My learning was incentives can be incredibly powerful if configured correctly and incredibly destructive if done poorly.  Knowing the difference can make or break a CX program.

The Right Tools

Somewhere in the course of working on these programs I also partnered with a few organizations that specialized in education and training. This need for partnership was in response to the rather obvious fact that well selected, well-motivated people, cannot be successful if the do not have the right tools and knowledge to get things done.

“Field of dreams” programs do not work nor do “fire and forget” approaches. Every major CX initiative must have an educational component that is not a flash in pan, but enduring. Moreover, front line personnel that were never trained  in doing their jobs properly are going to fail. Those companies that really buy in to CX as a differentiator put training and education to the forefront and do not treat it as a cost of business…but as a differentiator.

The Right Process

My next assignment was a return to my OD roots. Here I had the pleasure of building tools that help organizational units systematically solve their own problems. First by developing my own action planning tools and later adopting the work of Randy Brandt’s multi-step system. We also create other tool sets to directly impact the customer experience quickly.

It was great to see how these tools could really be put to good use in solving systematic problems. While they were hugely effective, what we found was two things. First, we needed to provide a tool set that was easy and intuitive to use. Second, we needed to help the users find immediate small victories so they adopted the process. Deploying software without any training or self-sustaining incentive resulted in lack of adoption and no results. That’s no bueno.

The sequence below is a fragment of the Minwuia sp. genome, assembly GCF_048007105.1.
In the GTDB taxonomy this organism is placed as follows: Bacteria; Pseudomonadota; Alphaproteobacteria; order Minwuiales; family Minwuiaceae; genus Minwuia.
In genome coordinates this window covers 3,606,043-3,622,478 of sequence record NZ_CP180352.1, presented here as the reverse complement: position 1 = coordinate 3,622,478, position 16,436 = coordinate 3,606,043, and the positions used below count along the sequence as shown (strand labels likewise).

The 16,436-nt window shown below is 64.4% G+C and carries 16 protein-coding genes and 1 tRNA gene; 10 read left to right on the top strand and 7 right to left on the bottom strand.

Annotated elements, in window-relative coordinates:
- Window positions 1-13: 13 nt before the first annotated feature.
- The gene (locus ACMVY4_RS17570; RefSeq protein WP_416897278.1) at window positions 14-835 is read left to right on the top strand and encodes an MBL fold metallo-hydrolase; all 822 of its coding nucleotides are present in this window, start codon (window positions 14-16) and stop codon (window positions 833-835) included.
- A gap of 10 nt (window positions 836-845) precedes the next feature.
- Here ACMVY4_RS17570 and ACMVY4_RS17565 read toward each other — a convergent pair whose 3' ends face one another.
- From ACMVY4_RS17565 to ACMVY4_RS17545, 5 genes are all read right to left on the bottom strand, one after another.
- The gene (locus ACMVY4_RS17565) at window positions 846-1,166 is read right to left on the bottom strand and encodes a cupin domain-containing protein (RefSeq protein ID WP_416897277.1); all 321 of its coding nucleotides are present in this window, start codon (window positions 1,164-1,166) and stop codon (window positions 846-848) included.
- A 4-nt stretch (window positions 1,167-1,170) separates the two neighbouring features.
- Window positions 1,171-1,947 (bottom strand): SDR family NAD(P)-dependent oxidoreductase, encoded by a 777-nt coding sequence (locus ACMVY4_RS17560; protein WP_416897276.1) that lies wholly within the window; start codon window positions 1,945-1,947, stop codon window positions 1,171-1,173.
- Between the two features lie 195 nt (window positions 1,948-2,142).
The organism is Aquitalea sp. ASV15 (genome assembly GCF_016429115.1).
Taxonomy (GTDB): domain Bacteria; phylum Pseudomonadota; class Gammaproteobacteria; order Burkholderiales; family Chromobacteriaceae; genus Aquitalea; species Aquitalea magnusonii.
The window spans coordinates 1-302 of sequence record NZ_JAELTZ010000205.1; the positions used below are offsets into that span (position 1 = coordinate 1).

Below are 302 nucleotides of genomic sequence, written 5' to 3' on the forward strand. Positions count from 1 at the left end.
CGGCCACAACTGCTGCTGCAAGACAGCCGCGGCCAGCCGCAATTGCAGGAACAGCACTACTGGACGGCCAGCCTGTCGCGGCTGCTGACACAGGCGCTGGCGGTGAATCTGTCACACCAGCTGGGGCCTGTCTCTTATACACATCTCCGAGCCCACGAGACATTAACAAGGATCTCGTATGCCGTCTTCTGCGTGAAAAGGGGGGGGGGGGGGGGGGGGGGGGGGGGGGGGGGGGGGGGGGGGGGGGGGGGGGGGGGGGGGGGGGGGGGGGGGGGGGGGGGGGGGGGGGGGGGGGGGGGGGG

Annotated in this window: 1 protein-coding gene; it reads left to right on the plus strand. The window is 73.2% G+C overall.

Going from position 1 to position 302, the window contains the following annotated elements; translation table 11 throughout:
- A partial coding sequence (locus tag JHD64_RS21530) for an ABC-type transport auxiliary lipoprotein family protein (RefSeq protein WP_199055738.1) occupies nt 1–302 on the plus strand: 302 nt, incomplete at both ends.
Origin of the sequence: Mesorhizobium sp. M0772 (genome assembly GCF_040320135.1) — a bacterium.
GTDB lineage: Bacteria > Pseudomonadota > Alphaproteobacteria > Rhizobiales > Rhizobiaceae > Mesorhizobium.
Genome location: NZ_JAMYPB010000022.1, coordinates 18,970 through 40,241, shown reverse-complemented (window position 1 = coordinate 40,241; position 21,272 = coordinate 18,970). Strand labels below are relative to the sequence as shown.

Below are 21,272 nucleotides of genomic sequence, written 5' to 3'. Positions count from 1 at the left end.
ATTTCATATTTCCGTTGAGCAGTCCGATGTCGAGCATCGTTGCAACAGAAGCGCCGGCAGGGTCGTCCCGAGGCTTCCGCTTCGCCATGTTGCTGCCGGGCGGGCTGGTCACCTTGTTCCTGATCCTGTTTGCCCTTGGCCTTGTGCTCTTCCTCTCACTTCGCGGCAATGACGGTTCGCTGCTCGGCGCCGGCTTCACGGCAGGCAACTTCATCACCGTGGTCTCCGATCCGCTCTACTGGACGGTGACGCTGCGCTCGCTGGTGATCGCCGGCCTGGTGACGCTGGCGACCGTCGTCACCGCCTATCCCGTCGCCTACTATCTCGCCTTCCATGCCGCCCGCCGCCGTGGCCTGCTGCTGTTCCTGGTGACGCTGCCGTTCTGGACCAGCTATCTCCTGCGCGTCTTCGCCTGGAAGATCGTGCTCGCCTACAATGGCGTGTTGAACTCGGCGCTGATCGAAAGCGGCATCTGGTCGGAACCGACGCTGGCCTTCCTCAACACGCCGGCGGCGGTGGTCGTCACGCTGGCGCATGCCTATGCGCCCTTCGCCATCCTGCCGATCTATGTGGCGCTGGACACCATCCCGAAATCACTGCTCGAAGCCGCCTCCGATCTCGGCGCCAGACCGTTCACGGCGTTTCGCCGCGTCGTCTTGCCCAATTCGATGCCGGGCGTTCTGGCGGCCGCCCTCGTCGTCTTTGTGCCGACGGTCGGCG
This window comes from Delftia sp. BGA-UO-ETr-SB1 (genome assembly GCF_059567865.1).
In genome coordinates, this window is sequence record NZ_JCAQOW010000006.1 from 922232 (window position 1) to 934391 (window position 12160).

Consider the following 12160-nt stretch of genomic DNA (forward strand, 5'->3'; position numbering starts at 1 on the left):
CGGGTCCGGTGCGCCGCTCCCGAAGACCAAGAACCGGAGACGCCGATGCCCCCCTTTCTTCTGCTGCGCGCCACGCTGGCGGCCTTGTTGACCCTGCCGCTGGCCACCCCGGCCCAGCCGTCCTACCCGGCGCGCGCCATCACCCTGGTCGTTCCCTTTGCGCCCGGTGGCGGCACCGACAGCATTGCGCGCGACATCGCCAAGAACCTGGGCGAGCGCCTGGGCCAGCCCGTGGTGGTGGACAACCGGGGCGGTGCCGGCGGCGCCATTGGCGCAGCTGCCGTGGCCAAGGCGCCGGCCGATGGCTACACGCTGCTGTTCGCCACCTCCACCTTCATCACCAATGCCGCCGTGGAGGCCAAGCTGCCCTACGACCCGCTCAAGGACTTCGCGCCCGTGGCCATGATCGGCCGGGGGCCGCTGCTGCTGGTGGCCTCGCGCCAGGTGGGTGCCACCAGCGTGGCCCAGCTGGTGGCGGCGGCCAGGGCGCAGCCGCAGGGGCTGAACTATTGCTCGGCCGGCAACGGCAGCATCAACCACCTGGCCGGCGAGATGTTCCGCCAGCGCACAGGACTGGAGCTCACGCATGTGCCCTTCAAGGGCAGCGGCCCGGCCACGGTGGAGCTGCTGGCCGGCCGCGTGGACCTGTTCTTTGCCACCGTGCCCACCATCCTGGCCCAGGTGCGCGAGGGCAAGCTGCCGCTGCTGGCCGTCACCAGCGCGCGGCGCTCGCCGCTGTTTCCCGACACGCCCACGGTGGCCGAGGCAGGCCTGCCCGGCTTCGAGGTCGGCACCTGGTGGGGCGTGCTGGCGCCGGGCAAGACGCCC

The Right Message

As part of my current role we spend a bunch of time thinking about how to say the right things, to the right people, at the right moment to influence behavior.   This is hugely impactful in influencing customer behavior. This “message” is a broad form of communication from what the retail environment looks like, to how products are organized, how associates look, what they should say, and what to say in store through digital and analog means, and how and where they say it.  This transcends being the “wrapper” of the experience to being part of the overall experience itself. These are powerful tools that direct impact the customer experience; whether in store or online…or both at the same time!

The Right Leaders

Above all I have seen that the right leadership is essential for any of the above to matter. I worked at and with organizations with incredibly inspiring customer focused leaders and others who seem more principally concerned with financial outcomes. In every instance, great customer focused leadership triumphs in achieving long-term business results. This is one of the few aspects that the average corporate bear cannot influence greatly, but without it, all CX initiatives are doomed to fail. We see it time and time again in the data.

Using the Entire Toolbox

My recent epiphany and firm conviction is that any of these tools by themself can have but a partial impact on creating an amazing customer experience. Without a coordinated effort the impact of change will quickly fizzle.